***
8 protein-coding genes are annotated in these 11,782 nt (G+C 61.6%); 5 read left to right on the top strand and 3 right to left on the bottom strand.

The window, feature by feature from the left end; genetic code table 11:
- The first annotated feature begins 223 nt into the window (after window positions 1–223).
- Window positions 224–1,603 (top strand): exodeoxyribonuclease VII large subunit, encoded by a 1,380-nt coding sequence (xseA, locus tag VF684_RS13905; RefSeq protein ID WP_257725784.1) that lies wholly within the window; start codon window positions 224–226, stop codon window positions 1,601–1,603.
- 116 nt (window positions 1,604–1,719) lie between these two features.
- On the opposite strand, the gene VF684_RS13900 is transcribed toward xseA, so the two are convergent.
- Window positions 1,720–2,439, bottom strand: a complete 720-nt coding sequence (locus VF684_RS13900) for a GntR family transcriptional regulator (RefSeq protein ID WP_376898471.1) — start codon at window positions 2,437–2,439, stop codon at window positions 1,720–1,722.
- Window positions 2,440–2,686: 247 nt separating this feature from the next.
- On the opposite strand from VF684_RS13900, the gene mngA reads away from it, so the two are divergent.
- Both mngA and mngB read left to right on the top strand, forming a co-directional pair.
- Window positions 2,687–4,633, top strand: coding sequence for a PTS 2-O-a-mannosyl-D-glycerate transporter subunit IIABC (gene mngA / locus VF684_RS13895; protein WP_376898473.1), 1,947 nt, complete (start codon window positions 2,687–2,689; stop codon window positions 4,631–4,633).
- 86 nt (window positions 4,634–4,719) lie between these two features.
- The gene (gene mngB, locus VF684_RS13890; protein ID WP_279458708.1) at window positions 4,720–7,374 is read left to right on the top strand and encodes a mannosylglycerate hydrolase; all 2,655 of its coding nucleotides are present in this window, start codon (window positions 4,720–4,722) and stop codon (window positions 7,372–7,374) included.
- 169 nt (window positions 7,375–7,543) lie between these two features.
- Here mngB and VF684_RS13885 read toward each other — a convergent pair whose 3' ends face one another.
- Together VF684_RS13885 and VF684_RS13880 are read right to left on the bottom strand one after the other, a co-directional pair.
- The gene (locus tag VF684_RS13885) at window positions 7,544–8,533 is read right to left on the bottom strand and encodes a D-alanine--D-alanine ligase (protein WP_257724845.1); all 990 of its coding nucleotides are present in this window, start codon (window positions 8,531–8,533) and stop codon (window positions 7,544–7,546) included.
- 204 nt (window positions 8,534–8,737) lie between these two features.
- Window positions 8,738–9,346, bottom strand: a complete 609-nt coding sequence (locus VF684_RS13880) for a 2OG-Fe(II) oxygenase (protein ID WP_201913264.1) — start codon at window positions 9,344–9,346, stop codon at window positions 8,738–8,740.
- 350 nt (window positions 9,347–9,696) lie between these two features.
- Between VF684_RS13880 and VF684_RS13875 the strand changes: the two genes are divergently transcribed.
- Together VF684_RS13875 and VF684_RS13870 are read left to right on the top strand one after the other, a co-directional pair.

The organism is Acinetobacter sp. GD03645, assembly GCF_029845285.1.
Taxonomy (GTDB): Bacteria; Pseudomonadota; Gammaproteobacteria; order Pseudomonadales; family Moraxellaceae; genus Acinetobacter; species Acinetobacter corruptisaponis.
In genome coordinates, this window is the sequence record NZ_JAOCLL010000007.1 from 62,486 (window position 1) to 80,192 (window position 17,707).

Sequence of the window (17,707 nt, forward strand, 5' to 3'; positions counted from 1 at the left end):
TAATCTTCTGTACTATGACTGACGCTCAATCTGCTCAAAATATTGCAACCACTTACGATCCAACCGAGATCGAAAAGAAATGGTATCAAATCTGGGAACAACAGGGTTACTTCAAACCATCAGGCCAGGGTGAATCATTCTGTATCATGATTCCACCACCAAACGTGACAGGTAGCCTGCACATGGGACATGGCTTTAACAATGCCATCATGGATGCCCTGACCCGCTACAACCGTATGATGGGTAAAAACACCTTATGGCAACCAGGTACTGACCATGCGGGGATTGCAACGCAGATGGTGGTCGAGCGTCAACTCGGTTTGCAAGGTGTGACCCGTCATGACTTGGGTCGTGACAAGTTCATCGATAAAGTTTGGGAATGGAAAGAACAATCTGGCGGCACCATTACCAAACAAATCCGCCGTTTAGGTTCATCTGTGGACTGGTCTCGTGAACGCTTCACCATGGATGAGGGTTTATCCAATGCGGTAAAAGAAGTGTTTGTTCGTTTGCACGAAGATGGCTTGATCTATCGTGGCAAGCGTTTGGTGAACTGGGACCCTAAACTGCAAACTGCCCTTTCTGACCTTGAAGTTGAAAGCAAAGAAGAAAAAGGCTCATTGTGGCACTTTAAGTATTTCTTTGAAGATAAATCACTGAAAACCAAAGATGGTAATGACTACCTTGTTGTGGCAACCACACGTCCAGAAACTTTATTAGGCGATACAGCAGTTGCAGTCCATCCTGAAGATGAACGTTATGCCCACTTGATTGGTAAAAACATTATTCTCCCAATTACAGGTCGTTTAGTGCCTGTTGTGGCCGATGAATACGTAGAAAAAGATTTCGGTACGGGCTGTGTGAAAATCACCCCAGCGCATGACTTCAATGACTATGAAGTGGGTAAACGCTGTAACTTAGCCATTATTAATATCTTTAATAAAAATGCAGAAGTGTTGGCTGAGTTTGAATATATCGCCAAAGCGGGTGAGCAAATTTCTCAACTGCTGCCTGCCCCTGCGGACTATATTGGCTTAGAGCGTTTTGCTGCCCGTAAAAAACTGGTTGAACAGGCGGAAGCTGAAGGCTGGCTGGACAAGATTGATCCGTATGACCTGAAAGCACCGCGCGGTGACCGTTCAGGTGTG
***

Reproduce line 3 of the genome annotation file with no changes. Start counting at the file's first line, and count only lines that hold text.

- The first annotated feature begins 223 nt into the window (after window positions 1–223).